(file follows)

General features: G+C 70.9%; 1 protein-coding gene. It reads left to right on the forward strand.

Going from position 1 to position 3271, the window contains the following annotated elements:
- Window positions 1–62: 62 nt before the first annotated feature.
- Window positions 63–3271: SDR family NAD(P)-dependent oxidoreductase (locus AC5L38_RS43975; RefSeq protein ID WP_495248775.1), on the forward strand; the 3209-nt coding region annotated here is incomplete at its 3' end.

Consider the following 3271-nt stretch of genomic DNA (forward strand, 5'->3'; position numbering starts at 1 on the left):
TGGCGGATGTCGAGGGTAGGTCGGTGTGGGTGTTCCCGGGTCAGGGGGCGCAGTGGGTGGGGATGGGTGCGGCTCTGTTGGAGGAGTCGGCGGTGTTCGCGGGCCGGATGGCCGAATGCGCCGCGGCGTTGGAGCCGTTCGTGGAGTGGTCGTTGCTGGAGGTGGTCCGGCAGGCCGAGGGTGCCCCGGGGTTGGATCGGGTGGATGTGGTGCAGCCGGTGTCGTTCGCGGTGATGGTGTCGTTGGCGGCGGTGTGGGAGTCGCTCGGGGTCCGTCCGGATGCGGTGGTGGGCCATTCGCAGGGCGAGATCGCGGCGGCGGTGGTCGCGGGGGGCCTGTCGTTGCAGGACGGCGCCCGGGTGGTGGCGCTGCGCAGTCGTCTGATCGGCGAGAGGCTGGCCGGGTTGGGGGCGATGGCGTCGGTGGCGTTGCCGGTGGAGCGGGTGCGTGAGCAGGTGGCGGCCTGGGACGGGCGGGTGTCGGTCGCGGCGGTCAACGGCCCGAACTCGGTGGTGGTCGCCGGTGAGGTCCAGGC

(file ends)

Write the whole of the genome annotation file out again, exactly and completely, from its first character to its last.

General features: G+C 70.9%; 1 protein-coding gene. It reads left to right on the forward strand.

Going from position 1 to position 3271, the window contains the following annotated elements:
- Window positions 1–62: 62 nt before the first annotated feature.
- Window positions 63–3271: SDR family NAD(P)-dependent oxidoreductase (locus AC5L38_RS43975; RefSeq protein ID WP_495248775.1), on the forward strand; the 3209-nt coding region annotated here is incomplete at its 3' end.

Consider the following 3271-nt stretch of genomic DNA (forward strand, 5'->3'; position numbering starts at 1 on the left):
TGGCGGATGTCGAGGGTAGGTCGGTGTGGGTGTTCCCGGGTCAGGGGGCGCAGTGGGTGGGGATGGGTGCGGCTCTGTTGGAGGAGTCGGCGGTGTTCGCGGGCCGGATGGCCGAATGCGCCGCGGCGTTGGAGCCGTTCGTGGAGTGGTCGTTGCTGGAGGTGGTCCGGCAGGCCGAGGGTGCCCCGGGGTTGGATCGGGTGGATGTGGTGCAGCCGGTGTCGTTCGCGGTGATGGTGTCGTTGGCGGCGGTGTGGGAGTCGCTCGGGGTCCGTCCGGATGCGGTGGTGGGCCATTCGCAGGGCGAGATCGCGGCGGCGGTGGTCGCGGGGGGCCTGTCGTTGCAGGACGGCGCCCGGGTGGTGGCGCTGCGCAGTCGTCTGATCGGCGAGAGGCTGGCCGGGTTGGGGGCGATGGCGTCGGTGGCGTTGCCGGTGGAGCGGGTGCGTGAGCAGGTGGCGGCCTGGGACGGGCGGGTGTCGGTCGCGGCGGTCAACGGCCCGAACTCGGTGGTGGTCGCCGGTGAGGTCCAGGC